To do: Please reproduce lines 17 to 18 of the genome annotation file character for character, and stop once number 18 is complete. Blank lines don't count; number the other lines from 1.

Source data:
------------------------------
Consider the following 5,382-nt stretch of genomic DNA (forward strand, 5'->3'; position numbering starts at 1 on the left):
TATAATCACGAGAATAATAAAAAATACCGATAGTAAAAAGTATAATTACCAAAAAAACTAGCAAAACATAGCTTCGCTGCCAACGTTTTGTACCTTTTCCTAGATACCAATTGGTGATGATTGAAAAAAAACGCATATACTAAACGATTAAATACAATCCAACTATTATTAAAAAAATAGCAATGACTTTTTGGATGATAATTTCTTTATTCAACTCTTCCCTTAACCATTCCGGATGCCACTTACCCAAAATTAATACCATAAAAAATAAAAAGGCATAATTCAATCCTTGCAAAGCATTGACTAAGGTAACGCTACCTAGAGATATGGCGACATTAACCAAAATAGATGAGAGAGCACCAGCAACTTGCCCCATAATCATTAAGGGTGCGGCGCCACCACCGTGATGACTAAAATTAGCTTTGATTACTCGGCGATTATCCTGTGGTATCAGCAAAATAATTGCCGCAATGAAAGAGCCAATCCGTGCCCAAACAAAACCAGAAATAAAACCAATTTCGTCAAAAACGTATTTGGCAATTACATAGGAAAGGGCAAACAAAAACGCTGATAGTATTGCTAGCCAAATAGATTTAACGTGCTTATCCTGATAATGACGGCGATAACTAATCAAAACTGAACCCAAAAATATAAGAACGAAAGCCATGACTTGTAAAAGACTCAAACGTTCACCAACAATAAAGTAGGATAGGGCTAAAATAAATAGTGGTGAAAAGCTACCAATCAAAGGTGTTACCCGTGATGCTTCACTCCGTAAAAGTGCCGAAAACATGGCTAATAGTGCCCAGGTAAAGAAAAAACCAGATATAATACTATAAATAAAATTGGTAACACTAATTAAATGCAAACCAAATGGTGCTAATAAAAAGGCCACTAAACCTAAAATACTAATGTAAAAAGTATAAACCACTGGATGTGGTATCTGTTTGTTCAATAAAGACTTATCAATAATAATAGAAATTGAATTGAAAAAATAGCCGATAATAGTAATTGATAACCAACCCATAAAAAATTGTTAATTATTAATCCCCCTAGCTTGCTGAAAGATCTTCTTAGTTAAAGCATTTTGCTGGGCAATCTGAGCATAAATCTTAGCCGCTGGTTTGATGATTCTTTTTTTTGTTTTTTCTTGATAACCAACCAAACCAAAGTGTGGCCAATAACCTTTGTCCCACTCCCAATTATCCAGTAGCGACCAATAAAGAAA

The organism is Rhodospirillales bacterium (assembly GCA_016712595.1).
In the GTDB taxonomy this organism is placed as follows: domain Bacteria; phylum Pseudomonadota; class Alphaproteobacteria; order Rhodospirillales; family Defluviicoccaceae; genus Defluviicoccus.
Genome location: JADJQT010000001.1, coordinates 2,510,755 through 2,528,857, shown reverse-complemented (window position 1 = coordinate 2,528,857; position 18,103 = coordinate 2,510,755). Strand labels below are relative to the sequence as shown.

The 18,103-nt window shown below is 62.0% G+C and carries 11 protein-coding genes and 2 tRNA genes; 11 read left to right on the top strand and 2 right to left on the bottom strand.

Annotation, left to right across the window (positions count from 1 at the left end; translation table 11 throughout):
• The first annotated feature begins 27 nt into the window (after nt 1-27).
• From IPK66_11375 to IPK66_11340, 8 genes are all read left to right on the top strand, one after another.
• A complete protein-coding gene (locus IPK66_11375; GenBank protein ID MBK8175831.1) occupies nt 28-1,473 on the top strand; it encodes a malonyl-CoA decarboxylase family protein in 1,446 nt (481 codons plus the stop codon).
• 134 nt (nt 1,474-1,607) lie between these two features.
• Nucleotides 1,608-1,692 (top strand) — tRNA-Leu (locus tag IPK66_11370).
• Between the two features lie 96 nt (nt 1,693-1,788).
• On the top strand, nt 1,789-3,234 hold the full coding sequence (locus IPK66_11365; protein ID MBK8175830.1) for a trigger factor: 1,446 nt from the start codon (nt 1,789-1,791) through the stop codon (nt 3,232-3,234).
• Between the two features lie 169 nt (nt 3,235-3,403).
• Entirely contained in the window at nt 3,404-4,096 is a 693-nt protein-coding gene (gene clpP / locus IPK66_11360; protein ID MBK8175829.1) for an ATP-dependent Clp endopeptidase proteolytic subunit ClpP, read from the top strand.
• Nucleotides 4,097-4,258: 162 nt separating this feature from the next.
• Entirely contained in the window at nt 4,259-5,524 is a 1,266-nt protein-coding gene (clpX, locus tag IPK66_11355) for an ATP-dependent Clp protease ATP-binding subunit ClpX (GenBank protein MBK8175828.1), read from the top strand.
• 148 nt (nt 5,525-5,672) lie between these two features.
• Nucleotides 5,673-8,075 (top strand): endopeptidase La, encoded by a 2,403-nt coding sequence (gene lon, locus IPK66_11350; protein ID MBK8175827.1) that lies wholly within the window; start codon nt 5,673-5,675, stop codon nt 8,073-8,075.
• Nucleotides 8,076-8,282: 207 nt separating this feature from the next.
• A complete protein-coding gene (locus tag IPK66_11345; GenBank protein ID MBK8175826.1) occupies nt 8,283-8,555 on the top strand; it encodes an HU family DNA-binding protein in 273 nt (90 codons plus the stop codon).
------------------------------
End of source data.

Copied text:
• Nucleotides 4,097-4,258: 162 nt separating this feature from the next.
• Entirely contained in the window at nt 4,259-5,524 is a 1,266-nt protein-coding gene (clpX, locus tag IPK66_11355) for an ATP-dependent Clp protease ATP-binding subunit ClpX (GenBank protein MBK8175828.1), read from the top strand.